Friday, 26 September 2014
A conspiracy thriller in a Heroes/X-Men-type setting. Except no one's flying or teleporting; the "Brilliants" in this story are born with gifts, but they're much more to do with exceptional pattern-recognition skills - so, reading people's intentions, honesty or even their movement by their body language, or reading the patterns in the stock market so easily they rack up $3 billion before anyone catches on...
Sakey's main character, Nick Cooper - a Brilliant himself - is very convincing as a federal agent who truly believes that he is helping to keep the balance between Normals and Brilliants by hunting those of his kind who become dangerous... until his world crumbles around him and he's forced to make a decision that could plunge the country into a devastating civil war.
While the concept's not anything new, the world Sakey has built here is much more believable than that in Heroes, X-Men, etc. He also does an amazing job of pulling you into the events through the sometimes agonizing decisions his characters have to make, which always makes for a great read.
The sequel - A Better World - also just came out, so that's my next read!
Tuesday, 23 September 2014
Either Daniel's mother has gone mad, or his father is involved with a serious criminal conspiracy. All he has to go on is his mother's story and the evidence she brought with her on her escape from custody. Who would you believe?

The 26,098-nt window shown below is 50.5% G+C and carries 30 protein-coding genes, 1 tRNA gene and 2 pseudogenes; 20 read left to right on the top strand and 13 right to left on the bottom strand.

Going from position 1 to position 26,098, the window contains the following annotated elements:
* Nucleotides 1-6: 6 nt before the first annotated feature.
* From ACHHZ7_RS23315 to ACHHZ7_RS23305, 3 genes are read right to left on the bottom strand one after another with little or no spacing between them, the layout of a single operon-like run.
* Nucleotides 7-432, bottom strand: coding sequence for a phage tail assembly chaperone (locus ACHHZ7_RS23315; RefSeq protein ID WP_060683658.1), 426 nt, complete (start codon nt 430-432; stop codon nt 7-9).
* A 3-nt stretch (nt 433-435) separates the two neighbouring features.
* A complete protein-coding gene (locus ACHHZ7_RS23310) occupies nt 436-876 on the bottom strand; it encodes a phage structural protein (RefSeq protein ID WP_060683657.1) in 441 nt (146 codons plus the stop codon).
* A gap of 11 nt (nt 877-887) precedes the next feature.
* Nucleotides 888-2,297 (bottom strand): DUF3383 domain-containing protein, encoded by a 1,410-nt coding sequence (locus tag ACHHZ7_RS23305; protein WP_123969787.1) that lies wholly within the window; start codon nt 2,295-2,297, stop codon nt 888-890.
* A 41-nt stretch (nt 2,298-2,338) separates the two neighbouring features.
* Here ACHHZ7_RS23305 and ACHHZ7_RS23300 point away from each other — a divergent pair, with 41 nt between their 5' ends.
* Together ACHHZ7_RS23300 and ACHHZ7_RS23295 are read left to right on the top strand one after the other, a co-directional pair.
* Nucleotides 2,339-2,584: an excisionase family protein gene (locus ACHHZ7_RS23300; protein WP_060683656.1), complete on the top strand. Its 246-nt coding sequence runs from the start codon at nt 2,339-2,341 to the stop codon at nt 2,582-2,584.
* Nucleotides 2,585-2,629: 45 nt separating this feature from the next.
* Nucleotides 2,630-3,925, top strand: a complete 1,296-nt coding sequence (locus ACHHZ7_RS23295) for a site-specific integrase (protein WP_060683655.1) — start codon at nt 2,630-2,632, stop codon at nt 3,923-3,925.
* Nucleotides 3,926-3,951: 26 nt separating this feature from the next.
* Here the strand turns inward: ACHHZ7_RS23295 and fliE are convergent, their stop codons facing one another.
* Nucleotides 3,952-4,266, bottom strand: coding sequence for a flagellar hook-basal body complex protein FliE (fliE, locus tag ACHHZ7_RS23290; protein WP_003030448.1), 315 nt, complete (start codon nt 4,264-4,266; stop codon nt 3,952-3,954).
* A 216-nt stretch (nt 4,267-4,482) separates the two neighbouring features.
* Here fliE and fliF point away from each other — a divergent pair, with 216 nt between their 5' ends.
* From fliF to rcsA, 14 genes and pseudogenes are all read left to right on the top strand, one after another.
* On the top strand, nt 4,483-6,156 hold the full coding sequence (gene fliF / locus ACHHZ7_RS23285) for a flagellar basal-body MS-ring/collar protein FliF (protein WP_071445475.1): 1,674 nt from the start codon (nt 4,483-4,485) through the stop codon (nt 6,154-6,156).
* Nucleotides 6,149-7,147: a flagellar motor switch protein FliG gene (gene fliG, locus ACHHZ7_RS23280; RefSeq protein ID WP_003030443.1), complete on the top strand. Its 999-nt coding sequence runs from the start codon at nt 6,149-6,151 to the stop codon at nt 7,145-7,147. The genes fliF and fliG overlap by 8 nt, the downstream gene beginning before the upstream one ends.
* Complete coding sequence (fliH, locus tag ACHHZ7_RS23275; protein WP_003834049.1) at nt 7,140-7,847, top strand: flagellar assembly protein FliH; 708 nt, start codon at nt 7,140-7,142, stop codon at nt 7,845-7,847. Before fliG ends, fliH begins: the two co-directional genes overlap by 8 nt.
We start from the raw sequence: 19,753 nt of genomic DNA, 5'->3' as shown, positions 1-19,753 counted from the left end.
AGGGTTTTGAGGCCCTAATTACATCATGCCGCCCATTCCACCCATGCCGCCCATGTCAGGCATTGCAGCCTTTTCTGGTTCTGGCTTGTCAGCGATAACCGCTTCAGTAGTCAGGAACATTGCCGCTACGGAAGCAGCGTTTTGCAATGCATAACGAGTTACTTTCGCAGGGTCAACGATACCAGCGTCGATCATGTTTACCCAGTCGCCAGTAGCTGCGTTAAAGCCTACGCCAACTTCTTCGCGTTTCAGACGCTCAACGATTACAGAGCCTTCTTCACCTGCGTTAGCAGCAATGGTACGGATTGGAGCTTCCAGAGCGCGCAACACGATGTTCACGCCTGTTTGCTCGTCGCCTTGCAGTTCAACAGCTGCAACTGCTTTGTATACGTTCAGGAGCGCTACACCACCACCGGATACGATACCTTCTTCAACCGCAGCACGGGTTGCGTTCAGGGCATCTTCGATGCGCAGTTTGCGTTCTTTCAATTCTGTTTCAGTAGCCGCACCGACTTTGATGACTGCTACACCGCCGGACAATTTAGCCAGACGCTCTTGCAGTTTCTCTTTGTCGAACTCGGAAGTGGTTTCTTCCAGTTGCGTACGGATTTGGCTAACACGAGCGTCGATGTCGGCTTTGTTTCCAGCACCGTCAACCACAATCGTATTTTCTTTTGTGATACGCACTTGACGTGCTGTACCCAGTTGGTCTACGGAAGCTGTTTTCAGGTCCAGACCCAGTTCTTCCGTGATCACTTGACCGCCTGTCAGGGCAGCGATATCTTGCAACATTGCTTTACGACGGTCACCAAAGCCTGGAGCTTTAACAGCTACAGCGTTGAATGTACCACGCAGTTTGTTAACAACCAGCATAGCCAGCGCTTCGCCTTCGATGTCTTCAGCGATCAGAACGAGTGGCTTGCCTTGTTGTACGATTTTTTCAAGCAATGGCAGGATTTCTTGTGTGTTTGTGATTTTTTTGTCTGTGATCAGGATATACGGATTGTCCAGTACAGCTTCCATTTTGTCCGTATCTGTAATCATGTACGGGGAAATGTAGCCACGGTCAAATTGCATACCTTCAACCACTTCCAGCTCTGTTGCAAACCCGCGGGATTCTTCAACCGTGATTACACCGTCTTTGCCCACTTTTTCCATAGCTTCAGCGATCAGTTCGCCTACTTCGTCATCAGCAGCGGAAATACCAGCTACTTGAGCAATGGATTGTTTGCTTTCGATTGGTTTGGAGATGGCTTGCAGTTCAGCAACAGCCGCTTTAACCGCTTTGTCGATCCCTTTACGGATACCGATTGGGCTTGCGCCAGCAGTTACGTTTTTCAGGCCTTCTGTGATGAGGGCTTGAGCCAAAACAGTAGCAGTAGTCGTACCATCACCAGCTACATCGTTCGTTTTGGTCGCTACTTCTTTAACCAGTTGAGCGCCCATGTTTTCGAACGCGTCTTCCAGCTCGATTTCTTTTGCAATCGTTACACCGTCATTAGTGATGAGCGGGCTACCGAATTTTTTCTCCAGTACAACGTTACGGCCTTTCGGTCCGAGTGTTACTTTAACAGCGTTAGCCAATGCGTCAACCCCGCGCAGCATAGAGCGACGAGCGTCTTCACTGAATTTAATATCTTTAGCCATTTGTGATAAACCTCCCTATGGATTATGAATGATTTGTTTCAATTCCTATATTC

The Farm is a truly original, emotionally charged thriller that kept me thoroughly engrossed the whole way through. I devoured it in two sittings, although it would have been a one-sitting read if I hadn't been interrupted by dinner :)
This was recommended to me by another staff member, so it's a double-staff-pick!
Thursday, 4 September 2014
Get a glimpse into the lives of bees. From the Queen bee to the lowly sanitation bee - Laline Paull has created a rich, complicated and intriguing world. This world feels so real that you'll probably never look at a bee the same way again!
Wednesday, 3 September 2014
The Crane Wife is not a re-telling of the Japanese folk tale in the usual sense but Ness’s unique and powerful novel makes me want to read folk tales again.
I loved this book for many reasons: the lyrical, poetic writing, the fully dimensional characters and the meditation on love and truth. But I also loved the book for the fully bits that root the book in the reality of life here and now as well as for the description of the art work that the two main characters are creating throughout the book. There were times that I put down the book and just lingered in the moment created by the author and other times when I reread a passage over and over.
This dedication by The Decemberists also drew me in;
And all the starts were crashing round
As I laid eyes on what I’d found.
Review by Lee Anne Smith